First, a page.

Title: An Assessment of Cloud Masking Schemes for Satellite Ocean Colour Data of Marine Optical Extremes
Citation: INTERNATIONAL JOURNAL OF REMOTE SENSING vol. 36 no. 3 p. 797-821
Publication Year: 2014
JRC N°: JRC92222
ISSN: 0143-1161
URI: http://www.tandfonline.com/doi/full/10.1080/01431161.2014.1001085#abstract
DOI: 10.1080/01431161.2014.1001085
Type: Articles in periodicals and books
Abstract: One of the most important steps in utilizing ocean colour remote-sensing data is subtracting the contribution of the atmosphere from the signal at the satellite to obtain marine water-leaving radiance. To be carried out accurately, this requires clear-sky conditions, i.e. all clouds need to be excluded or masked from the data prior to atmo- spheric correction. The standard cloud mask used routinely in the processing of NASA global ocean colour data is based on a simple threshold applied to the Rayleigh-corrected top-of-atmosphere (TOA) radiance. The threshold is kept purposefully low to ensure high-quality processing at a global scale. As a consequence, the standard scheme can sometimes inadvertently mask important extreme optical events such as intense blue– green algal (cyanobacteria) blooms or the outflow of sediment-rich waters from some of the world’s largest rivers. However, the importance of these extreme conditions, both for ecological and hydrological applications, requires that they should be appropriately monitored. Therefore, an assessment of existing cloud masking schemes that could provide valuable alternatives was carried out. A new hybrid cloud mask was also proposed and similarly tested. The selected schemes were systematically assessed over a full annual cycle of satellite ocean colour data on three example regions: the Baltic Sea, the Black and Azov Seas, and the Amazon River delta. The results indicate that the application of alternative cloud masking schemes produces a significant increase in clear- sky diagnostics that varies with the scheme and the region. Major occurrences of extreme optical conditions, such as cyanobacteria blooms, or river deltas formerly excluded from any processing may be recovered, but some schemes may underestimate the amount of thin clouds potentially detrimental to ocean colour atmospheric correction.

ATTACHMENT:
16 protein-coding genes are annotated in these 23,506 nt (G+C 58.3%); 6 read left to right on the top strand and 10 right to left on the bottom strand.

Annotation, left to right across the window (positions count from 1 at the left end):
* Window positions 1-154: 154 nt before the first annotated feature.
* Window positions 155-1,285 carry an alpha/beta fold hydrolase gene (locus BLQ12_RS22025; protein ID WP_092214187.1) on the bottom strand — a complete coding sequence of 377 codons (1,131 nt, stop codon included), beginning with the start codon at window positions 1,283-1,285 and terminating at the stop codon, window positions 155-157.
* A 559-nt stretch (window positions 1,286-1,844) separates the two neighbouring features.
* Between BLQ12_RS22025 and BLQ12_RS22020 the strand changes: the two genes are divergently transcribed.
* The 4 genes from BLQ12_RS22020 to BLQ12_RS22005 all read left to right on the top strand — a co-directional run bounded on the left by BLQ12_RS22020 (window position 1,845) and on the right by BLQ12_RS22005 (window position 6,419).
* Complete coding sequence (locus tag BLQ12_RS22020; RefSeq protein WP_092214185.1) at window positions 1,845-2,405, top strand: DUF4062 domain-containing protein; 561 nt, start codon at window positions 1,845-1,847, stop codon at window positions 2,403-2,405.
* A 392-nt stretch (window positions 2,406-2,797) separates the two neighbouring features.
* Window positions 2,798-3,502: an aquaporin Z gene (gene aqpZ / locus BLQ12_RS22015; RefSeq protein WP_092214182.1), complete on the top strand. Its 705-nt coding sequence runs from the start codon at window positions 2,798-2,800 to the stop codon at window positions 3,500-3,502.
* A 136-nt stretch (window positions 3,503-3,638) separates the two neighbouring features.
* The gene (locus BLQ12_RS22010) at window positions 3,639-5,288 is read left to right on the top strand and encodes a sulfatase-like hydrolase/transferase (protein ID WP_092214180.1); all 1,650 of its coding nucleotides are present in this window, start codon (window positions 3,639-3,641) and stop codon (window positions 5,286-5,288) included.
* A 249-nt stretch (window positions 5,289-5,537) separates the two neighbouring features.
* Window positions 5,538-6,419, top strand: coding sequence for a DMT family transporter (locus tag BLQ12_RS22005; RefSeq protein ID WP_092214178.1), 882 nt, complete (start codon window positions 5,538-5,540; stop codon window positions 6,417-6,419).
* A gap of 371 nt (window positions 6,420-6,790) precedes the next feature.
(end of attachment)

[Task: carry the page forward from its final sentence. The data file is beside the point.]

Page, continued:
JRC Directorate:Sustainable Resources

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